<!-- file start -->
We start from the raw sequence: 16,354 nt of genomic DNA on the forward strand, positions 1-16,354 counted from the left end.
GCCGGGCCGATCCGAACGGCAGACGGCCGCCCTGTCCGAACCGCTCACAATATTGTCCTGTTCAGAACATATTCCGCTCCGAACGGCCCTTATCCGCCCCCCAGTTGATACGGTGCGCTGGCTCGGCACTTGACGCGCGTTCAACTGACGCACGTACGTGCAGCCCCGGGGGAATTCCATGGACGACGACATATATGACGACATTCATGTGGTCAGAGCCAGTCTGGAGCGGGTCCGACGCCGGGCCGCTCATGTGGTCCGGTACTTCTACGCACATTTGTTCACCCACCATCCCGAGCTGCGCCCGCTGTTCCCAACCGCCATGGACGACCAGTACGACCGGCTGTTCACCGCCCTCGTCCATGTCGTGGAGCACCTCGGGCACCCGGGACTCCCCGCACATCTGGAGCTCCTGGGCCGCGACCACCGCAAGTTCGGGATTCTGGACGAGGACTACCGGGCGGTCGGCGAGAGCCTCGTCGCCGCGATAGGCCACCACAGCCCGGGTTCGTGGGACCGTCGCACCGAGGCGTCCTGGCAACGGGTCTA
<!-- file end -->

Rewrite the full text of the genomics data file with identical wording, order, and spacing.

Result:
We start from the raw sequence: 16,354 nt of genomic DNA on the forward strand, positions 1-16,354 counted from the left end.
GCCGGGCCGATCCGAACGGCAGACGGCCGCCCTGTCCGAACCGCTCACAATATTGTCCTGTTCAGAACATATTCCGCTCCGAACGGCCCTTATCCGCCCCCCAGTTGATACGGTGCGCTGGCTCGGCACTTGACGCGCGTTCAACTGACGCACGTACGTGCAGCCCCGGGGGAATTCCATGGACGACGACATATATGACGACATTCATGTGGTCAGAGCCAGTCTGGAGCGGGTCCGACGCCGGGCCGCTCATGTGGTCCGGTACTTCTACGCACATTTGTTCACCCACCATCCCGAGCTGCGCCCGCTGTTCCCAACCGCCATGGACGACCAGTACGACCGGCTGTTCACCGCCCTCGTCCATGTCGTGGAGCACCTCGGGCACCCGGGACTCCCCGCACATCTGGAGCTCCTGGGCCGCGACCACCGCAAGTTCGGGATTCTGGACGAGGACTACCGGGCGGTCGGCGAGAGCCTCGTCGCCGCGATAGGCCACCACAGCCCGGGTTCGTGGGACCGTCGCACCGAGGCGTCCTGGCAACGGGTCTA